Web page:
The 2020 theme for International Anti-Corruption day is “Recover with integrity.” The theme highlights entrusting effective anti-corruption measures for better economic recovery, while emphasizing on the COVID-19 recovery that is believed to be achieved only if there is integrity. The day aims at preventing corruption at all levels.
History of the International Anti-corruption Day:
The UN General Assembly adopted the UN Convention against Corruption on 31st Oct, 2003. This Assembly declared 9th December as the International Anti-Corruption Day for combating and preventing corruption.
Significance of the day:
Corruption accounts for more than 5% of the global GDP. In developing countries like India, funds lost to corruption are 10 times more as reported by UNDP.
Anti-corruption laws in India:
– Any public servant can be punished in charge of corruption under IPC, 1860 and Prevention of Corruption Act, 1988.
– Benami Transaction (Prohibition) Act, 1988 prevents any benami transactions.
– Prevention of Money Laundering Act, 2002
– India has also signed the UN Convention against Corruption since 2005 and is one of the signatory countries.
– FCRA Act, 2010 prohibits acceptance of foreign money for government employees, with an exception of 25,000 INR personal gifts.
– RTI Act, 2005 allows the citizens of India to gain information that is being held by any public authority, subject to anything that is related to national interest or right to privacy.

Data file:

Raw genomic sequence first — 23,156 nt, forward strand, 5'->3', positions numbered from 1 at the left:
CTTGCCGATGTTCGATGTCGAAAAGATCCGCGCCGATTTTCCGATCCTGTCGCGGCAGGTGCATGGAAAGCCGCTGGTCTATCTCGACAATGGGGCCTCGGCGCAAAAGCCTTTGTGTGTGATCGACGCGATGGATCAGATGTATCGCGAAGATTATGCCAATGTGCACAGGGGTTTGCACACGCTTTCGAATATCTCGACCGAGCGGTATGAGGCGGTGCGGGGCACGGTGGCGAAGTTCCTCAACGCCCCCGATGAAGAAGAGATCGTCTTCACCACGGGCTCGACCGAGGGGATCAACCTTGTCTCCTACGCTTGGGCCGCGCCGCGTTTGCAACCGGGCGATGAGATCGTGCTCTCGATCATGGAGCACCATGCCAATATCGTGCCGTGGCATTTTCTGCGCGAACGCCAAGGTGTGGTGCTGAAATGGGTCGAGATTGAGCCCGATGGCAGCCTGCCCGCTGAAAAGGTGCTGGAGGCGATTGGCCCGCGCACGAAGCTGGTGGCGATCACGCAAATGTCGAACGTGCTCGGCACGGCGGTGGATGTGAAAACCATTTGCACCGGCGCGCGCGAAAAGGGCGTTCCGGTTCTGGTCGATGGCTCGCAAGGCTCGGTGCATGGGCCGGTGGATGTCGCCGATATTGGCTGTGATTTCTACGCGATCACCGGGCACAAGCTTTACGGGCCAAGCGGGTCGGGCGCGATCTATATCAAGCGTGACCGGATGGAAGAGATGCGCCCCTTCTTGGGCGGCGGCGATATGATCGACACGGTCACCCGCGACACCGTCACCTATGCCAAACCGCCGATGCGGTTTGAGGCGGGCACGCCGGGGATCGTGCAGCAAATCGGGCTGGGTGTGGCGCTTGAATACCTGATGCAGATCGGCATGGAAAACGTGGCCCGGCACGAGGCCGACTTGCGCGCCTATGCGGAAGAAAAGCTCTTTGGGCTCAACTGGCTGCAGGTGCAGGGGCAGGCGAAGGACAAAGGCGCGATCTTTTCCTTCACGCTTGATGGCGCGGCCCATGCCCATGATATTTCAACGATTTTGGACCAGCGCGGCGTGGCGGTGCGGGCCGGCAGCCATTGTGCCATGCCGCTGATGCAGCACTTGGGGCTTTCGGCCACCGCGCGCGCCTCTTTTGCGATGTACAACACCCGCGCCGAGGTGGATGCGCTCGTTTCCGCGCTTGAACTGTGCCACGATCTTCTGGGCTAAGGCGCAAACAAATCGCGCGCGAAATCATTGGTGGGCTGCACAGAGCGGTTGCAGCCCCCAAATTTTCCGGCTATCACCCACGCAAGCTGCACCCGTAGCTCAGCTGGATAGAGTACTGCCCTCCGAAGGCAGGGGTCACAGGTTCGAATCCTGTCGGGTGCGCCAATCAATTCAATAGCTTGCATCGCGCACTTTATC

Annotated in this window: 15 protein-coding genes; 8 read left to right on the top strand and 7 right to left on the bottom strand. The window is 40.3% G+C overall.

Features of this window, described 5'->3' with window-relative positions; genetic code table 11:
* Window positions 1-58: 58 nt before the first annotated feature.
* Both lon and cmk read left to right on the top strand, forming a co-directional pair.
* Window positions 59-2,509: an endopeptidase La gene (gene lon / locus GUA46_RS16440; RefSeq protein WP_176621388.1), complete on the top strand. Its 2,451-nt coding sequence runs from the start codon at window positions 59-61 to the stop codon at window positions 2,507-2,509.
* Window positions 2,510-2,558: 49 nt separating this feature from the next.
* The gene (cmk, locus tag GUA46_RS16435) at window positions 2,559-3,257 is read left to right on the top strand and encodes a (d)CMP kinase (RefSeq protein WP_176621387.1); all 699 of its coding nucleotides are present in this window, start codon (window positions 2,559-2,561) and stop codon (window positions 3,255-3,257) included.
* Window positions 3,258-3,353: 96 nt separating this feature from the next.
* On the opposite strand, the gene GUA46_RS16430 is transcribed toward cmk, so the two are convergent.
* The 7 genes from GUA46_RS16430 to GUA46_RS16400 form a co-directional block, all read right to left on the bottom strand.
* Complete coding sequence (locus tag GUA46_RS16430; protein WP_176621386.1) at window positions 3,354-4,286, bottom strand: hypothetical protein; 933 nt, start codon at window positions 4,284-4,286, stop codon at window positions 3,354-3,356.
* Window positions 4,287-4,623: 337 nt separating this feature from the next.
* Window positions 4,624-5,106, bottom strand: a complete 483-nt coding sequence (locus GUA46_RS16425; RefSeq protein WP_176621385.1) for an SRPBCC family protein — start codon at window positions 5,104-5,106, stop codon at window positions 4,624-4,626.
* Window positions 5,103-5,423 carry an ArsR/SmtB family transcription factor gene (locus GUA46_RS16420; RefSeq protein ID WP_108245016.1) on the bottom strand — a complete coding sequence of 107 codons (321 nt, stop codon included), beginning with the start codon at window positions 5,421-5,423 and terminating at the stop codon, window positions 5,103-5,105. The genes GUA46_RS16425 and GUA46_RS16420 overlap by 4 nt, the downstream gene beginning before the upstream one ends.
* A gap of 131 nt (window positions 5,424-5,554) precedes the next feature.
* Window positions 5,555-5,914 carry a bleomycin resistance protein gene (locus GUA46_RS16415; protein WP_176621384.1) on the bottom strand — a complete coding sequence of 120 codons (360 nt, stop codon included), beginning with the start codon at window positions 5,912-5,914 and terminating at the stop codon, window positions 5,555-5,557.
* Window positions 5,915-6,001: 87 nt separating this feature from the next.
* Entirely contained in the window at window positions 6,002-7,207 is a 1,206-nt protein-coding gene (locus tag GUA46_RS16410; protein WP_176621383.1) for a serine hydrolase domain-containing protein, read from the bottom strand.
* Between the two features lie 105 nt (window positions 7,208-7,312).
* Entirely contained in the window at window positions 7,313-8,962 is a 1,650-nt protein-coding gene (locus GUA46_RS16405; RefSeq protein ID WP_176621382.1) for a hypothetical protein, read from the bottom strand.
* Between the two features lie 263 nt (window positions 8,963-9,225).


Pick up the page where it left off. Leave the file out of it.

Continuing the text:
– Lokpal and Lokayuktas Act, 2003 provides for the establishment of Lokpal at center and Lok Ayuktas at the state level. These bodies act independently from the government’s executive branch.
– Companies Act, 2013 aims at preventing corporate fraud.
– Black money and Imposition of Tax Act, 2015 levies a penal tax on any undisclosed asset or money held in abroad countries by any Indian citizen.
– Fugitive Economic Offenders Act, 2018 aims at preventing economic offenders from evading the prosecution.
– Statutory bodies appointed for investigation into corruption cases are: Central Vigilance Commission (CVC), the Central Bureau of Investigation (CBI), and the state Anti-Corruption Bureau (ACB).
Recent developments in anti-corruption laws and policies have faced no more contemplation for further reforms or updates. This needs to be analyzed for any practical difficulties in its enforcement.